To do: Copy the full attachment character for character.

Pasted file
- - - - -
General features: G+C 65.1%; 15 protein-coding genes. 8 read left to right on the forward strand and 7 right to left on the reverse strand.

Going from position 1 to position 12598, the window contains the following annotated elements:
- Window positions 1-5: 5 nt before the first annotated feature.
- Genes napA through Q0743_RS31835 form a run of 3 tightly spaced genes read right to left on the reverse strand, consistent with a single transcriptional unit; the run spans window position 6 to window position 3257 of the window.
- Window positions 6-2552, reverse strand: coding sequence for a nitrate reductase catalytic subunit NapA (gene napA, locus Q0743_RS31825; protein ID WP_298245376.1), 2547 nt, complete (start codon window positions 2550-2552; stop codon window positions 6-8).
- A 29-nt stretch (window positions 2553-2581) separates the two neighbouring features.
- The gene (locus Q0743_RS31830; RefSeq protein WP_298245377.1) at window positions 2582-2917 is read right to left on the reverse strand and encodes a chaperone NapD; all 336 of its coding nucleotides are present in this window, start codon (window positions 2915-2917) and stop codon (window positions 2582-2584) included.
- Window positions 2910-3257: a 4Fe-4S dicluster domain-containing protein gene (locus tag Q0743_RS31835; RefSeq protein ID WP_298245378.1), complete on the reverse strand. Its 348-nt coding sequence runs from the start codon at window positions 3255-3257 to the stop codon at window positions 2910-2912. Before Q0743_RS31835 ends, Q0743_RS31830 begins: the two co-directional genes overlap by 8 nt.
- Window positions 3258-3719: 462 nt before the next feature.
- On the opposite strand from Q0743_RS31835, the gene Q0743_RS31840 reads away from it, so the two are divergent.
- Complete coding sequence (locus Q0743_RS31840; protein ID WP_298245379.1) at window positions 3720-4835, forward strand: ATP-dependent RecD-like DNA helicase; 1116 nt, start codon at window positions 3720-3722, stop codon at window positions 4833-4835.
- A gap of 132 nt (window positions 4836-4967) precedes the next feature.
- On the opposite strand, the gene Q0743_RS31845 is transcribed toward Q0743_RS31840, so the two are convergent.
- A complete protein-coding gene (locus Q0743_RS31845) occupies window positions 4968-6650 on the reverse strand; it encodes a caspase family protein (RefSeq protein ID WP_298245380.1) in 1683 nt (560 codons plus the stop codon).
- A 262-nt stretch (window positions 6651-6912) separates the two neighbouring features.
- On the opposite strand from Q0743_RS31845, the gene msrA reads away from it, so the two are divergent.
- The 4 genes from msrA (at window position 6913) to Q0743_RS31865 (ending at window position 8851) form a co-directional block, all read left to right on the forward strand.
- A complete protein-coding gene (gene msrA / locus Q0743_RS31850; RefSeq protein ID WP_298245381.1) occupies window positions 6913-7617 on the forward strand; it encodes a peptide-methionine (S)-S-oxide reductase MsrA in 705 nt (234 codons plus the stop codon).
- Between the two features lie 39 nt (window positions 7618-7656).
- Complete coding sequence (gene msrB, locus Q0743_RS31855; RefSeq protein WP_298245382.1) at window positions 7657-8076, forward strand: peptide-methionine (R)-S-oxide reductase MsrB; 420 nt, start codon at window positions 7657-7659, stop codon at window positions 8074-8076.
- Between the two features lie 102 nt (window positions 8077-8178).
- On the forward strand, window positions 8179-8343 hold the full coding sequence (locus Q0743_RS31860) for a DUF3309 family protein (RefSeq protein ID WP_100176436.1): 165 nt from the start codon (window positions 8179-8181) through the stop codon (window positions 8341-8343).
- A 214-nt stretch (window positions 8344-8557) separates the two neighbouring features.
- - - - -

General features: G+C 65.1%; 15 protein-coding genes. 8 read left to right on the forward strand and 7 right to left on the reverse strand.

Going from position 1 to position 12598, the window contains the following annotated elements:
- Window positions 1-5: 5 nt before the first annotated feature.
- Genes napA through Q0743_RS31835 form a run of 3 tightly spaced genes read right to left on the reverse strand, consistent with a single transcriptional unit; the run spans window position 6 to window position 3257 of the window.
- Window positions 6-2552, reverse strand: coding sequence for a nitrate reductase catalytic subunit NapA (gene napA, locus Q0743_RS31825; protein ID WP_298245376.1), 2547 nt, complete (start codon window positions 2550-2552; stop codon window positions 6-8).
- A 29-nt stretch (window positions 2553-2581) separates the two neighbouring features.
- The gene (locus Q0743_RS31830; RefSeq protein WP_298245377.1) at window positions 2582-2917 is read right to left on the reverse strand and encodes a chaperone NapD; all 336 of its coding nucleotides are present in this window, start codon (window positions 2915-2917) and stop codon (window positions 2582-2584) included.
- Window positions 2910-3257: a 4Fe-4S dicluster domain-containing protein gene (locus tag Q0743_RS31835; RefSeq protein ID WP_298245378.1), complete on the reverse strand. Its 348-nt coding sequence runs from the start codon at window positions 3255-3257 to the stop codon at window positions 2910-2912. Before Q0743_RS31835 ends, Q0743_RS31830 begins: the two co-directional genes overlap by 8 nt.
- Window positions 3258-3719: 462 nt before the next feature.
- On the opposite strand from Q0743_RS31835, the gene Q0743_RS31840 reads away from it, so the two are divergent.
- Complete coding sequence (locus Q0743_RS31840; protein ID WP_298245379.1) at window positions 3720-4835, forward strand: ATP-dependent RecD-like DNA helicase; 1116 nt, start codon at window positions 3720-3722, stop codon at window positions 4833-4835.
- A gap of 132 nt (window positions 4836-4967) precedes the next feature.
- On the opposite strand, the gene Q0743_RS31845 is transcribed toward Q0743_RS31840, so the two are convergent.
- A complete protein-coding gene (locus Q0743_RS31845) occupies window positions 4968-6650 on the reverse strand; it encodes a caspase family protein (RefSeq protein ID WP_298245380.1) in 1683 nt (560 codons plus the stop codon).
- A 262-nt stretch (window positions 6651-6912) separates the two neighbouring features.
- On the opposite strand from Q0743_RS31845, the gene msrA reads away from it, so the two are divergent.
- The 4 genes from msrA (at window position 6913) to Q0743_RS31865 (ending at window position 8851) form a co-directional block, all read left to right on the forward strand.
- A complete protein-coding gene (gene msrA / locus Q0743_RS31850; RefSeq protein ID WP_298245381.1) occupies window positions 6913-7617 on the forward strand; it encodes a peptide-methionine (S)-S-oxide reductase MsrA in 705 nt (234 codons plus the stop codon).
- Between the two features lie 39 nt (window positions 7618-7656).
- Complete coding sequence (gene msrB, locus Q0743_RS31855; RefSeq protein WP_298245382.1) at window positions 7657-8076, forward strand: peptide-methionine (R)-S-oxide reductase MsrB; 420 nt, start codon at window positions 7657-7659, stop codon at window positions 8074-8076.
- Between the two features lie 102 nt (window positions 8077-8178).
- On the forward strand, window positions 8179-8343 hold the full coding sequence (locus Q0743_RS31860) for a DUF3309 family protein (RefSeq protein ID WP_100176436.1): 165 nt from the start codon (window positions 8179-8181) through the stop codon (window positions 8341-8343).
- A 214-nt stretch (window positions 8344-8557) separates the two neighbouring features.